Actionable DEI Examples To Use in Your Parks and Recreation Centers
As a parks and recreation professional, you are uniquely familiar with how diverse your community is. It takes all kinds of kinds to make the world go round, and all groups deserve to feel represented in their communities.
Enter DEI: Diversity, equity, and inclusion.
DEI: Diversity, Equity, and Inclusion
This framework examines the make-up of a community, group, or organization and how to effectively support everyone within them. But what is the difference between the three words that make up DEI?
- Diversity refers to all the ways in which people differ
- Equity refers to fair treatment, access, opportunity, and advancement for all people. One’s identity cannot predict the outcome
- Inclusion refers to a variety of people have power, a voice and decision-making authority
The National Recreation & Park Association (NRPA) published its Diversity, Equity and Inclusion in Parks and Recreation report to understand DEI activities at parks and recreation departments across the US. In it, NRPA found that while 9 in 10 have activities and policies to promote DEI, only 1 in 3 have formal DEI programs, or plan to establish DEI activities in the next 2 years.
The good news? This is already changing. In fact, 59% of organizations are assessing their communications and services for DEI appropriate messaging. Already, DEI is promoting new practices that elevate more people, as NRPA found:
- 66% developed hiring practices and policies covering DEI
- 50% expressed commitment to DEI in vision & mission statements
- 50% conducted staff education and development on DEI
- 32% have contracting and procurement requirements that cover DEI
DEI is not a trend or passing phase; 81% of US adults want parks and recreation to ensure inclusivity through policies and practices that consider people of all mental and physical abilities, as well as ethnic, religious, racial, or cultural or socioeconomic backgrounds.
Get your exclusive download of 2023 Parks & Recreation Trends and Predictions Report! With the help of this guide, engage more of your community in 2023 and beyond with our actionable strategies.
Accessibility to parks and recreation for all
Accessibility to parks starts with all community members having easy, straight-forward access to public green spaces. The Outdoor Industry Association says new outdoor enthusiasts are most influenced by outdoor recreation options they can access within 10 miles of home. However, over 100 million people across the US don’t live within walking distance of a park or green space.
One strong way organizations are taking action to attract and include everyone is by repurposing vacant areas for recreation. More and more, communities are dedicating funds to convert unused urban space into green space, so more people can easily access parks and get outside.
On the federal level, that is optimism. The re-establishment of the Federal Interagency Council on Outdoor Recreation (FICOR) will address a scope of issues including poor access, failing infrastructure and climate change. This reformation will make access for all initiatives easier to put in place.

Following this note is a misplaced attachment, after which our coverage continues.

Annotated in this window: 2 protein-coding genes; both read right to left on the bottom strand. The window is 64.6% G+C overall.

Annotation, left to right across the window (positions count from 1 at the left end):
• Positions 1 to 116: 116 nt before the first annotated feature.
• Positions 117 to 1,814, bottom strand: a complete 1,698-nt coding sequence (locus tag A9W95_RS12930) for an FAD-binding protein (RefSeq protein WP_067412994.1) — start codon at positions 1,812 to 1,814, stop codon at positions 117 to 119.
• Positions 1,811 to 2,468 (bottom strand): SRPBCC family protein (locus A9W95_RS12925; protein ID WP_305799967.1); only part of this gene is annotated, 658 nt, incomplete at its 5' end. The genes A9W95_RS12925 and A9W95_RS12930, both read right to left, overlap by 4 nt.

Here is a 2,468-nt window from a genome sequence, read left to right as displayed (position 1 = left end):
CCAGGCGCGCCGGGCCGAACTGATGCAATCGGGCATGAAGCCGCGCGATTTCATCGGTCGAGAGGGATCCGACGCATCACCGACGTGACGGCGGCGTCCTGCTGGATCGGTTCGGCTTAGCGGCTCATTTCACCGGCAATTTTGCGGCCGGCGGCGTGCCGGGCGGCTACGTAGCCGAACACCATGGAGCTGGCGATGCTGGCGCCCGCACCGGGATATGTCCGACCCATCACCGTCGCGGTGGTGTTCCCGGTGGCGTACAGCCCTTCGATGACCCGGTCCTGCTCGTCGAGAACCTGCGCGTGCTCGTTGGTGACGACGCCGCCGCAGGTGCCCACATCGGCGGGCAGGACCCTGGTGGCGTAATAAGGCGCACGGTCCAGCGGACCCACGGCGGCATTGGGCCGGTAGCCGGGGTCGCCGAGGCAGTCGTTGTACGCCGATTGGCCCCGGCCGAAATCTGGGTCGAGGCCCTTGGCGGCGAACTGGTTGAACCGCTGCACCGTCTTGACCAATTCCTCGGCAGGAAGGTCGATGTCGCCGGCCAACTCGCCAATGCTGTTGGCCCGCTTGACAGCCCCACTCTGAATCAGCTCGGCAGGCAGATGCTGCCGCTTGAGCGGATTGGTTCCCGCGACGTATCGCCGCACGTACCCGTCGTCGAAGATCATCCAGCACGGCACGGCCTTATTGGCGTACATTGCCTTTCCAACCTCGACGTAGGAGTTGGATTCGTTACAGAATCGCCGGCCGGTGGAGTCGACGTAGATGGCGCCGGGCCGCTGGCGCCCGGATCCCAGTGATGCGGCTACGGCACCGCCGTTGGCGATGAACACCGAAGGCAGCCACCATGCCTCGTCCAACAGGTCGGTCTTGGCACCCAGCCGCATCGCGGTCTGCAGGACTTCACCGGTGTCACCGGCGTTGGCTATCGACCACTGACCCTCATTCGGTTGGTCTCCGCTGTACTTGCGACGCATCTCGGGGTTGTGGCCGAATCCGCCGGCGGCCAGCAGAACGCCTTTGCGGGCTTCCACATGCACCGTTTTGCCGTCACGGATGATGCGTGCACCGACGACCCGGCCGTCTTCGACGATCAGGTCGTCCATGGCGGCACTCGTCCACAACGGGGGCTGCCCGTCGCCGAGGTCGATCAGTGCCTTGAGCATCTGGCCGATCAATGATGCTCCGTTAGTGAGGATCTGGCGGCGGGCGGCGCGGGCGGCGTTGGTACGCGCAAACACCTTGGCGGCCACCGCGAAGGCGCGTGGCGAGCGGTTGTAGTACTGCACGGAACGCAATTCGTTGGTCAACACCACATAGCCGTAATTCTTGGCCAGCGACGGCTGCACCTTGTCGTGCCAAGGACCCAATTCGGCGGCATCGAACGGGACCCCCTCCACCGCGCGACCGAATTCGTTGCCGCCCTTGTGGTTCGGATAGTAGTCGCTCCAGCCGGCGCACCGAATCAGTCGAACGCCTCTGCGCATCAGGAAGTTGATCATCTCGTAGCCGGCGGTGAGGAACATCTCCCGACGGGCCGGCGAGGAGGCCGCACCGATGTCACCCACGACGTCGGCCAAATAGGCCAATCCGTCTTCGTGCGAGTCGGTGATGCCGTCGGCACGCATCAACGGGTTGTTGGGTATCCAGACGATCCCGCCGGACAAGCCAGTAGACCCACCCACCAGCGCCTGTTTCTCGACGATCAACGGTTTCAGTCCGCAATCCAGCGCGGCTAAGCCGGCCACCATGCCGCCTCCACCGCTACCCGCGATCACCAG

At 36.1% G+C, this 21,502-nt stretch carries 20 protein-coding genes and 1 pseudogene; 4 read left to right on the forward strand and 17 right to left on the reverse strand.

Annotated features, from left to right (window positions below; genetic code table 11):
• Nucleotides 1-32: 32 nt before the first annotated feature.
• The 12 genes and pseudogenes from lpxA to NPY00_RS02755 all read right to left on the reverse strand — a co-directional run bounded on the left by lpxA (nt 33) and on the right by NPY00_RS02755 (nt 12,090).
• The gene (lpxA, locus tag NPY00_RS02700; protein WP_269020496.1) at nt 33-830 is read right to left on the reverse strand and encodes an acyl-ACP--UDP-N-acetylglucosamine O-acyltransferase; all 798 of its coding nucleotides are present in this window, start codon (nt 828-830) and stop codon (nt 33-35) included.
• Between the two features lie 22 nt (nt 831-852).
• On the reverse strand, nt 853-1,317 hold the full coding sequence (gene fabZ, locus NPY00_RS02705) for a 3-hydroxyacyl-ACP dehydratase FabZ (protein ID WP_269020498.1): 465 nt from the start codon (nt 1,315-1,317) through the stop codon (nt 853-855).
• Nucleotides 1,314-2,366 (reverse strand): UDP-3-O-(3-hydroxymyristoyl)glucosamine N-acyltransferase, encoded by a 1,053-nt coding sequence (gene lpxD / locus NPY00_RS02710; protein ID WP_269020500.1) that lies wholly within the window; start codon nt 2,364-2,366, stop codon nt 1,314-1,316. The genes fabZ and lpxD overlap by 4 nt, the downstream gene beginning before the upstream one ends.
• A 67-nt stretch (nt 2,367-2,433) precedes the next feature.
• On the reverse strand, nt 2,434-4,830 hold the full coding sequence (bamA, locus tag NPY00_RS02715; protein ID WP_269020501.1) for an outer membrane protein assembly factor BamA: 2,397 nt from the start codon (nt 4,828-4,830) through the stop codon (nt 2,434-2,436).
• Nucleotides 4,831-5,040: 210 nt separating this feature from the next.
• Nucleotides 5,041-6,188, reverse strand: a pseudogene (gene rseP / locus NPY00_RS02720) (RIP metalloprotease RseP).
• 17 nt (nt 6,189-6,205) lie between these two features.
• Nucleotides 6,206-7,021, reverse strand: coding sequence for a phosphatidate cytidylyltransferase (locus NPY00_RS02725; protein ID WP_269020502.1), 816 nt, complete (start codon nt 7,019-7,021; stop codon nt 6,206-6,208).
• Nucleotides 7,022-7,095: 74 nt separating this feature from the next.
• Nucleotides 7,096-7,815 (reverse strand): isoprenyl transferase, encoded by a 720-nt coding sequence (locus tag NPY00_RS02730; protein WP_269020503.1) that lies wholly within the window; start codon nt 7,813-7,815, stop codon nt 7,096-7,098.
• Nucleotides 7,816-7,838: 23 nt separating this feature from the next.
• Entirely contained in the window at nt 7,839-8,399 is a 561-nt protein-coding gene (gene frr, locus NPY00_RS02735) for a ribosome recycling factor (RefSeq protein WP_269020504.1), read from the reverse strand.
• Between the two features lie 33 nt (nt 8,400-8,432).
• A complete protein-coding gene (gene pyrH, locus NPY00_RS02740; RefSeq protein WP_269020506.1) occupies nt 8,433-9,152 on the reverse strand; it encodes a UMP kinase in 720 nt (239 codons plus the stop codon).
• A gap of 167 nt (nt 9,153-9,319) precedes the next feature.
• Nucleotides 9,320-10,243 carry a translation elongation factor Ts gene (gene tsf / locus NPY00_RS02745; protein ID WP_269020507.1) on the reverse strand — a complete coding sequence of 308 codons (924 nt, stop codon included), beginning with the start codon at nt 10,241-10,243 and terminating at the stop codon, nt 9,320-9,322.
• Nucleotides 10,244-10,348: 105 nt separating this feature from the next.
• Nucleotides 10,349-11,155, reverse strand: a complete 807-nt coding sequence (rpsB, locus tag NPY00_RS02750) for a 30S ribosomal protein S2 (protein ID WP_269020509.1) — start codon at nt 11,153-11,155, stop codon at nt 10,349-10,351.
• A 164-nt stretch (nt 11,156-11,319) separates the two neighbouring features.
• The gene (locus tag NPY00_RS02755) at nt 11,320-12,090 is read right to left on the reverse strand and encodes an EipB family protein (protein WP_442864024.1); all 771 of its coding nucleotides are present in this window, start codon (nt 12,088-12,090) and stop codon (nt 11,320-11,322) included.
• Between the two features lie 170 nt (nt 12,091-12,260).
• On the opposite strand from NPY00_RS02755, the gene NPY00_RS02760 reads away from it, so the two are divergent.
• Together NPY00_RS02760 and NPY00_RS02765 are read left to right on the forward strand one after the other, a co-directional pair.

The Rail Park in Philadelphia turned a historic elevated viaduct into a greenway filled with pathways and plants, open spaces and programming, phase one opened in 2018. These plans stretch across 3 miles of disused rail lines and connect over 10 neighborhoods.
Inclusive childhood spaces
Parks and recreation organizations are also focusing with particular attention on children and young people when creating inclusive places and equitable programming.
On playgrounds, organizations are investing in inclusive play equipment – including wide ramps, sensory play opportunities and braille panels. These open play to children of all abilities to support physical, social, emotional, and cognitive skill development.
The Arroyo Verde Park Inclusive Play Area in Ventura, California opened a 10,750-square-foot colorful play area in April 2022. Complete with balance beams, a sensory garden, a motion-inclusive carousel, music play areas and more, it was built to replace a play area destroyed by the Thomas Fire in 2017.
Equity in sports starts early
Almost all of parks and recreation organizations provide and/or facilitate youth sports programming. This area is proven popular for the general public; 98% of US adults agree that providing youth with equitable access to sports opportunities is important.
Despite the popularity of youth sports, there are still significant disparities in who has access to youth sports. Many youth are at risk of being left without physical activity, particularly Black, Indigenous, youth of color, those in low-income households, girls, and those with disabilities.
An equity-based approach to youth sports can help give all young people access to safe and welcoming sports opportunities near to home. NRPA’s Access to Youth Sports initiative helps bring the industry together to develop tools, resources and creative solutions to increase access to quality youth sports for all.
The City of Hialeah Parks & Recreation Department in Florida partnered with professional baseball team, the Miami Marlins, and J.P. Morgan to offer free youth baseball and softball training for kids ranging from 6-14 in October 2022.
Want to get ahead on this trend?
The rest of this fascinating 2023 trend is available in our 2023 Parks & Recreation Trends and Predictions Report. This report covers how DEI—and other 2023 predictions—will influence the Parks & Recreation space this year.
Download our report now, and get set for success this year with our run down of the top trends you need to know about in 2023.
From community member data, program management, activity registrations, facility booking to payments and marketing, Xplor Recreation has everything you need to serve your community better. Book your custom demo today!